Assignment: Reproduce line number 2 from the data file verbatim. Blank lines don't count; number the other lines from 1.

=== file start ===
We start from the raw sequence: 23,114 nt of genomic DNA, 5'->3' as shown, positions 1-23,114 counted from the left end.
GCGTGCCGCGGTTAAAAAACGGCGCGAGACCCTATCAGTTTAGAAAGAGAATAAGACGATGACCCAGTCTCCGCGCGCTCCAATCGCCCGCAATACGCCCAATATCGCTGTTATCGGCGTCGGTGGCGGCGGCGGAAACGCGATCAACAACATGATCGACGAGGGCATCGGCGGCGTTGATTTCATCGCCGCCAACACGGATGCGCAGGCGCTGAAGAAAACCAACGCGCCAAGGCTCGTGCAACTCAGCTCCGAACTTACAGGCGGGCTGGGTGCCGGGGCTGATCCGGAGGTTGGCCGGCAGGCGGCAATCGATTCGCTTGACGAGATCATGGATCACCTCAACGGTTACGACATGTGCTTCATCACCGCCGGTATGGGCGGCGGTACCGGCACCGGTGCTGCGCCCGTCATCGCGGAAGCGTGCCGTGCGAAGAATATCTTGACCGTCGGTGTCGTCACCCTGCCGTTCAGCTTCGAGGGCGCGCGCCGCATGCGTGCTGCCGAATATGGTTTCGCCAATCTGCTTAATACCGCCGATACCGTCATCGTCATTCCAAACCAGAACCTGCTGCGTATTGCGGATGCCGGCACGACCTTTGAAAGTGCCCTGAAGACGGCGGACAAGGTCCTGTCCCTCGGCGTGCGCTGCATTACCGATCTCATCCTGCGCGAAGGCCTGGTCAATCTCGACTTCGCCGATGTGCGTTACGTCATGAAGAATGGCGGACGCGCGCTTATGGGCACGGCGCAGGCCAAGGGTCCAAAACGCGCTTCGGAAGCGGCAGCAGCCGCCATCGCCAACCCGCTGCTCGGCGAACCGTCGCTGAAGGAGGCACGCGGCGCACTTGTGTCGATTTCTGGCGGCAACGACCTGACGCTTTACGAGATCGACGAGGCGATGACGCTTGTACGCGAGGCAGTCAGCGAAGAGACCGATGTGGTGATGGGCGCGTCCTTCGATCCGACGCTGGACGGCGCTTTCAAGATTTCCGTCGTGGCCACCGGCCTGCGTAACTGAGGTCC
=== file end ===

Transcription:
GCGTGCCGCGGTTAAAAAACGGCGCGAGACCCTATCAGTTTAGAAAGAGAATAAGACGATGACCCAGTCTCCGCGCGCTCCAATCGCCCGCAATACGCCCAATATCGCTGTTATCGGCGTCGGTGGCGGCGGCGGAAACGCGATCAACAACATGATCGACGAGGGCATCGGCGGCGTTGATTTCATCGCCGCCAACACGGATGCGCAGGCGCTGAAGAAAACCAACGCGCCAAGGCTCGTGCAACTCAGCTCCGAACTTACAGGCGGGCTGGGTGCCGGGGCTGATCCGGAGGTTGGCCGGCAGGCGGCAATCGATTCGCTTGACGAGATCATGGATCACCTCAACGGTTACGACATGTGCTTCATCACCGCCGGTATGGGCGGCGGTACCGGCACCGGTGCTGCGCCCGTCATCGCGGAAGCGTGCCGTGCGAAGAATATCTTGACCGTCGGTGTCGTCACCCTGCCGTTCAGCTTCGAGGGCGCGCGCCGCATGCGTGCTGCCGAATATGGTTTCGCCAATCTGCTTAATACCGCCGATACCGTCATCGTCATTCCAAACCAGAACCTGCTGCGTATTGCGGATGCCGGCACGACCTTTGAAAGTGCCCTGAAGACGGCGGACAAGGTCCTGTCCCTCGGCGTGCGCTGCATTACCGATCTCATCCTGCGCGAAGGCCTGGTCAATCTCGACTTCGCCGATGTGCGTTACGTCATGAAGAATGGCGGACGCGCGCTTATGGGCACGGCGCAGGCCAAGGGTCCAAAACGCGCTTCGGAAGCGGCAGCAGCCGCCATCGCCAACCCGCTGCTCGGCGAACCGTCGCTGAAGGAGGCACGCGGCGCACTTGTGTCGATTTCTGGCGGCAACGACCTGACGCTTTACGAGATCGACGAGGCGATGACGCTTGTACGCGAGGCAGTCAGCGAAGAGACCGATGTGGTGATGGGCGCGTCCTTCGATCCGACGCTGGACGGCGCTTTCAAGATTTCCGTCGTGGCCACCGGCCTGCGTAACTGAGGTCC